The election of retired general Petr Pavel as President has cast its shadow on the diplomatic relations between Czech Republic and China. Pavel who is considered as pro West and pro Ukraine, has openly sided with Taiwan whom China claimed its own part. Former army general and former chairman of the North Atlantic Treaty Organisation (NATO) military committee Pavel said that Prague would ‘seek to deepen its cooperation in all areas with Taiwan’. Pavel who spoke to Tsai on phone said that the self-ruled island is “a reliable partner” for cooperation in all areas. The call has already infuriated Beijing, which described the move as a breach of its sovereignty.
Pavel has further irked China when he said that Ukraine would be “morally and practically ready” to join the Western alliance once the conflict had ended. President-elect Pavel told that Ukraine should be allowed to join Nato “as soon as the war is over”. It may be mentioned here that China opposed the idea of Ukraine joining NATO. Days after the Ukraine conflict in March last year, China had warned the United States it could face severe consequences—including the prospect of nuclear war—if it allows Ukraine to join NATO, drawing the 30-member alliance into the country’s conflict with Russia. According to the state-owned Global Times, Beijing had warned that allowing the country into the alliance—as Ukrainian President Volodymyr Zelensky has requested—would lead to an inevitable escalation in the conflict, prompting Russian President Vladimir Putin‘s threats to use nuclear arms against the West. Diplomatic experts, however, hinted that it could be a signal of cracks emerging in China’s relations with central and eastern Europe. Czech Republic has maintained official relations with China and only informal economic and cultural ties with Taiwan. Pavel’s telephonic call to President Tsai Ing-wen has marked an unprecedented departure from decades of diplomatic practice. What is significant here is that Prime Minister Petr Fiala came out in support of president elect. According to him, Czech Republic is a sovereign state and therefore makes its own decisions on whom its representatives will call and meet. Fiala clarified stating that Czech policy towards China remains unchanged and is in harmony with the policy of Czech allies. According to him, while it is necessary to respect that China is a trade partner, the Czech Republic also has good relations in economy, education and research with democratic Taiwan.
According to foreign affairs experts, Pavel has echoed sentiments of political leadership with regard to Taiwan. For instance, Czech cabinet has repeatedly declared its interest in cooperating with Taiwan, with regard to Taiwan’s democratic character. Outgoing Czech President, Milos Zeman, had maintained a pro-Chinese stance, but things will change in the days to come. In May last year, Czech Republic had started considering “ all options” covering its engagement with the China’s 16 +1 platform for cooperation with Central and European states. One of the available option was to make an exit from China’s ambitious 16+1 initiative. Such threats were based on the conduct of Chinese leadership. The failure of certain Chinese investment projects and Czech warning against Chinese 5G telecom technology were among a few. China had started 16 plus one initiative in 2012 with an intention to engage with Central and Eastern European (CEE) countries and promote business and investment relations. China and 16 countries of Central and Eastern Europe included Albania, Bosnia and Herzegovina, Bulgaria, Croatia, the Czech Republic, Estonia, Hungary, Latvia, Montenegro, North Macedonia, Poland, Romania, Serbia, Slovakia and Slovenia. The 16+1 mechanism, which was later expanded to the 17+1 with the addition of Greece has been facing lots of challenges. With the exit of Lithuania, 17 plus one initiative has been reduced to 16 plus one initiative. If Czech Republic leaves, the initiative will loose its relevance, in all probability.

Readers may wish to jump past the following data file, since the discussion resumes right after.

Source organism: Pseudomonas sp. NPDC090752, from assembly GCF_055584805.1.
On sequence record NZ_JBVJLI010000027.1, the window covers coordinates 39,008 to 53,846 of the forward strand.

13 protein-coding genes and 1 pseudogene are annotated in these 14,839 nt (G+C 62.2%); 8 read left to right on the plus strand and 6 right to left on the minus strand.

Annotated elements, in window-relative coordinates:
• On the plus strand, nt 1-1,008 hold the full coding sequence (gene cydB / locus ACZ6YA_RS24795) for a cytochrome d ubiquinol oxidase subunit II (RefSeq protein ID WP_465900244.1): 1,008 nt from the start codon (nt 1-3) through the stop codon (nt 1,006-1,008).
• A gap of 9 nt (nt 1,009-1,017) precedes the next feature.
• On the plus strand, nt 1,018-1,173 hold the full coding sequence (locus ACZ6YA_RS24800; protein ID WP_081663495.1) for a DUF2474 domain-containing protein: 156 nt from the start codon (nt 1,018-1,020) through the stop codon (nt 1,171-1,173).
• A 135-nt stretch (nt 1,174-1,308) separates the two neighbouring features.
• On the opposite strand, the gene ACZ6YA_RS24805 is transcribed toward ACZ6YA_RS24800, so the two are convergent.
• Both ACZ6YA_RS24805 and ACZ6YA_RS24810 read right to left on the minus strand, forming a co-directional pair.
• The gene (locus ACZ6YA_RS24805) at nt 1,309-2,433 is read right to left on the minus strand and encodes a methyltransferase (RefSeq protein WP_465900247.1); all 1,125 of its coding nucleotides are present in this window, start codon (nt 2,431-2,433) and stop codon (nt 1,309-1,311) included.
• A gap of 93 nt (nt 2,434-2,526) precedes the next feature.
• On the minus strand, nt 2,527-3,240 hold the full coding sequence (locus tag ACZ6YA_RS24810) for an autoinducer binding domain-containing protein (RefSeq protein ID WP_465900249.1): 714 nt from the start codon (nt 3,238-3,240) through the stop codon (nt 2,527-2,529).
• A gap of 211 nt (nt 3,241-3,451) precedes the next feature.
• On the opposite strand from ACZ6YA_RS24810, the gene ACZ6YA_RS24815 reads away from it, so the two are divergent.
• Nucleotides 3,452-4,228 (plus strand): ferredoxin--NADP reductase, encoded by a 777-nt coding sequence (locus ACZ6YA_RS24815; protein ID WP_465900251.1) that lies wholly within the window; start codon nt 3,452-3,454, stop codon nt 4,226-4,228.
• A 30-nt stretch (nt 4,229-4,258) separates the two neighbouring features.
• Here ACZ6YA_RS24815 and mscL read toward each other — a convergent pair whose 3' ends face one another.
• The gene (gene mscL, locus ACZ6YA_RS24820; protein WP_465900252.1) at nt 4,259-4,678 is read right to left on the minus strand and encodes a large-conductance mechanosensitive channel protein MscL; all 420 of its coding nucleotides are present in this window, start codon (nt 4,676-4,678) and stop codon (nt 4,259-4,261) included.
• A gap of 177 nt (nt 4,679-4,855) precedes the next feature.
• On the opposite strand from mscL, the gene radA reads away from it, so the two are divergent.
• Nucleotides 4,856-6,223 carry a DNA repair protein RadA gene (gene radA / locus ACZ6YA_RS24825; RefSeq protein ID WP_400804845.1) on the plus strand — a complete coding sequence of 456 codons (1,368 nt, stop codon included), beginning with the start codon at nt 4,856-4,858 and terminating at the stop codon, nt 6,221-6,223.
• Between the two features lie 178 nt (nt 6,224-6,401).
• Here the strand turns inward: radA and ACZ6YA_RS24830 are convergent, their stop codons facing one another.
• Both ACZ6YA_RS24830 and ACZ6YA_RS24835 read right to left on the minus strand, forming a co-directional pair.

Initially, most CEE countries expected Beijing to invest in these countries and allow exports to China. After a few years, however, skepticism spread as few promises materialized. In fact, the CEE countries, and especially its 11 EU members, remain the region with the least Chinese economic presence in the world (measured, for instance, by shares of China in their exports or investment stock). The worsening of China’s relations with the West has also contributed to decreasing enthusiasm for China, while COVID-19 has further distanced China and CEE from each other. The escalation of the trade dispute between China and Lithuania was just the tip of an iceberg of structural tensions between China and the CEE region.